What are you currently working on? I am writing a non-fiction piece about the Bank of Vernal. The 80,000 bricks for this bank were mailed from Salt Lake City, Utah, to Vernal, Utah via the US Postal System. I am using the same research to write The Outlaw Trail, a middle-grade historical fiction novel about the son of William Coltharp (the man who built the Bank of Vernal). Butch Cassidy and Josie Bassett are two of the historical characters who appear in this novel.
There have been a lot of versions of The Three Little Pigs published. But one day, I thought, What About Mama? I am working on telling her story.
How long did it take you to write your first book? It was about three years from the time I created the character of Maryalise until I finished the book. However, it took about ten years to write the Maryalise trilogy. I waited until I had finished all three books before I published them. This turned out to be a good decision because I was able to make minor changes in the first books based on what happened in the third book in the trilogy.
Do you have any advice for new writers?
- Keep a notebook or computer file of ideas.
- Write regularly.
- Edit and edit again.
- Save the pieces that don’t fit into your current project. They may be useful later.
- Find a compatible critique group, listen to the other members. But don’t change your work just because someone else has a different idea.
- Organize your computer files. (I’m still working on this)
- Save backups of your work in 2-3 different places. Save a hard copy. Email a copy to yourself.
- Don’t be afraid to try a new genre.
- Search with your planned title on Amazon or Google it. You want to know what other books have similar titles.
Where do you write? Distractions? I usually write on my computer. Sometimes I am sequestered in my storytelling room, and sometimes I write in the family room. I’m able to tune out the distraction of the television noise and just write. Having a regular schedule for writing keeps me from procrastinating my writing to a time later in the day that never seems to arrive.
How do your readers contact you?
My readers can contact me through my blog http://www.rose-the-storylady.com.
Book links on Amazon:
Maryalise and the Singing Flowers Maryalise and the Singing Flowers (Maryalise Trilogy Book 1) – Kindle edition by Owens, Rose. Children Kindle eBooks @ Amazon.com.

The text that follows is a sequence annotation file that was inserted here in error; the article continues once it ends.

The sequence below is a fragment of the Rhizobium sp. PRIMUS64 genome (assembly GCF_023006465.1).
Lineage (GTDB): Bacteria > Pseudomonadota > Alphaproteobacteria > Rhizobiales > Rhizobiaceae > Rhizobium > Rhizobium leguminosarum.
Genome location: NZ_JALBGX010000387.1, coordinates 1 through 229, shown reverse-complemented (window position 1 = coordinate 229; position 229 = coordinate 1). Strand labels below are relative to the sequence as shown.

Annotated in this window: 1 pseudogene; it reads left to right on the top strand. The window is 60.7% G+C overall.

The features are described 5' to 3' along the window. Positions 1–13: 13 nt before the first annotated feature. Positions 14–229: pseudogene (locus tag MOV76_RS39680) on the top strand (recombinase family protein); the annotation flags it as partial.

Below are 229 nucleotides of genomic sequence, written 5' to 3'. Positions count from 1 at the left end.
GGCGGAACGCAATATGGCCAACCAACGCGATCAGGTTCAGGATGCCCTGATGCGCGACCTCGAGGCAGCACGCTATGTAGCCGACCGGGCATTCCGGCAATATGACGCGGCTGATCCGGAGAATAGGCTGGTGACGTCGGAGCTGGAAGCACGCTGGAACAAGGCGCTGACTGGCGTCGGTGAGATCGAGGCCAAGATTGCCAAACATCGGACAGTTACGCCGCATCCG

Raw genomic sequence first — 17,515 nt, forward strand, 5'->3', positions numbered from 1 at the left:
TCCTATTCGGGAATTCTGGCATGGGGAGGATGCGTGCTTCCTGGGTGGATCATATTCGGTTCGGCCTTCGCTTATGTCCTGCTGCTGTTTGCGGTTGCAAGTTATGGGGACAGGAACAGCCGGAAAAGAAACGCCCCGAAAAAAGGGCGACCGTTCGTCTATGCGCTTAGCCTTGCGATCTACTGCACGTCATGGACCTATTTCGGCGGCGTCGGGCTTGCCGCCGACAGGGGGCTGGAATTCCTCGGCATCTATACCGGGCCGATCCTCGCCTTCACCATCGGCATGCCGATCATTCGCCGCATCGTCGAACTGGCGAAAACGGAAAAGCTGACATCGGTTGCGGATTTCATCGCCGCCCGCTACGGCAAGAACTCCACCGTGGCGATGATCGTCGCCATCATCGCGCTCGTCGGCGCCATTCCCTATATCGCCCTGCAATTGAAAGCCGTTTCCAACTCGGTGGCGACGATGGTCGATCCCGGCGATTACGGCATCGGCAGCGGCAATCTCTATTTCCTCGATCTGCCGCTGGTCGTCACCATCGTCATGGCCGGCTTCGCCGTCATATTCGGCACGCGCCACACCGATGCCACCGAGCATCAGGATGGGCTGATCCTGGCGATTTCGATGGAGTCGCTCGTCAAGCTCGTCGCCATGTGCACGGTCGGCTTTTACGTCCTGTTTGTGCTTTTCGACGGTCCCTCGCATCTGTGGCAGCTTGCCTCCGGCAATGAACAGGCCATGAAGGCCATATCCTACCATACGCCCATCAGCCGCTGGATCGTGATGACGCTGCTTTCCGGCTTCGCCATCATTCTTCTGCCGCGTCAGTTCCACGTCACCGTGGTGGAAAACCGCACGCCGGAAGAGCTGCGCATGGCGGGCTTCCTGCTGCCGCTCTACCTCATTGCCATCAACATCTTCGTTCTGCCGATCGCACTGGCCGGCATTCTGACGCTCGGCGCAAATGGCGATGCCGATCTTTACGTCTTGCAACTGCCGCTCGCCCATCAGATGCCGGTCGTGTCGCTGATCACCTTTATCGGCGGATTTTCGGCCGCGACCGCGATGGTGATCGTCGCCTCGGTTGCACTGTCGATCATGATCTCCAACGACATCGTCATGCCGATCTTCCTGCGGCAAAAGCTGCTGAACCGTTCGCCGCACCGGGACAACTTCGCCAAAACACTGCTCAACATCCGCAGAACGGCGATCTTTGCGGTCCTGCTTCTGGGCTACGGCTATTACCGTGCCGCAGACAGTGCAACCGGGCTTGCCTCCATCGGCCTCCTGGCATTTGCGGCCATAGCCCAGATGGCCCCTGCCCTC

Maryalise and the Stolen Years Maryalise and the Stolen Years (Maryalise Trilogy Book 2) – Kindle edition by Owens, Rose. Children Kindle eBooks @ Amazon.com.
Maryalise and the Snatched Fairy Maryalise and the Snatched Fairy (Maryalise Trilogy Book 3) – Kindle edition by Owens, Rose. Children Kindle eBooks @ Amazon.com.
Who Was There: A Nativity Story for Children Who Was There?: A Nativity Story for Children – Kindle edition by Owens, Rose. Religion & Spirituality Kindle eBooks @ Amazon.com.
Lynn Hesse won the 2015 First Place Winner, Oak Tree Press, Cop Tales, for her mystery, Well of Rage. Her novel Another Kind of Hero was a finalist for the 2018 Silver Falchion Award and won the International Readers’ Chill Award in 2021. Her short story “Jewel’s Hell” was published September 2019 in Me Too Short Stories: An Anthology by Level Best Books and edited by Elizabeth Zelvin.
Her short story about a domestic homicide, “Murder: Food For Thought,” published in the anthology Double Lives, Reinvention & Those We Leave Behind, 2009 by Wising Up Press, was adapted in the play, We Hunt Our Young, produced at Emory University Field Showcase and Core Studio Luncheon Time Series, 2011. Excerpts from the play “Unacceptable Truths” were performed on the Atlanta BeltLine in 2013.
An interview concerning Lynn’s role as a police officer, “Blue Steel,” is in The Women’s Studies Archives, The Second Feminist Movement, Georgia State University. She performs in several dance and theatrical troupes in Atlanta, Georgia.
Appreciation for Other Writers: I owe Public Safety Writers Association, PSWA, gratitude, and a hearty thank you for mentoring writers. Let me tell you why. My latest endeavor is an audiobook release based on my first novel, Well of Rage, and, of course, the marketing of it.
Recruit Carly Redmund is accused of mishandling evidence by her white-supremacist training officer and must solve the cold case murder of an African-American teenager whose bones and high school ring are found in an abandoned well in Mobile, Alabama.